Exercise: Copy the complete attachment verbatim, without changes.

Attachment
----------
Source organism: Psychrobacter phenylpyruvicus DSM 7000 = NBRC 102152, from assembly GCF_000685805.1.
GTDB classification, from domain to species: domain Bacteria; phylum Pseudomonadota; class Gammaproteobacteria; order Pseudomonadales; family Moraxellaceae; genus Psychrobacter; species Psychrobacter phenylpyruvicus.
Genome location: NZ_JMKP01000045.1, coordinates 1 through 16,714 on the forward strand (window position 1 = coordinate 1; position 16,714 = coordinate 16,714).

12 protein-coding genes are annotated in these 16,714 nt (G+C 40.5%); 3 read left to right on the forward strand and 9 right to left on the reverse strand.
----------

Source organism: Psychrobacter phenylpyruvicus DSM 7000 = NBRC 102152, from assembly GCF_000685805.1.
GTDB classification, from domain to species: domain Bacteria; phylum Pseudomonadota; class Gammaproteobacteria; order Pseudomonadales; family Moraxellaceae; genus Psychrobacter; species Psychrobacter phenylpyruvicus.
Genome location: NZ_JMKP01000045.1, coordinates 1 through 16,714 on the forward strand (window position 1 = coordinate 1; position 16,714 = coordinate 16,714).

12 protein-coding genes are annotated in these 16,714 nt (G+C 40.5%); 3 read left to right on the forward strand and 9 right to left on the reverse strand.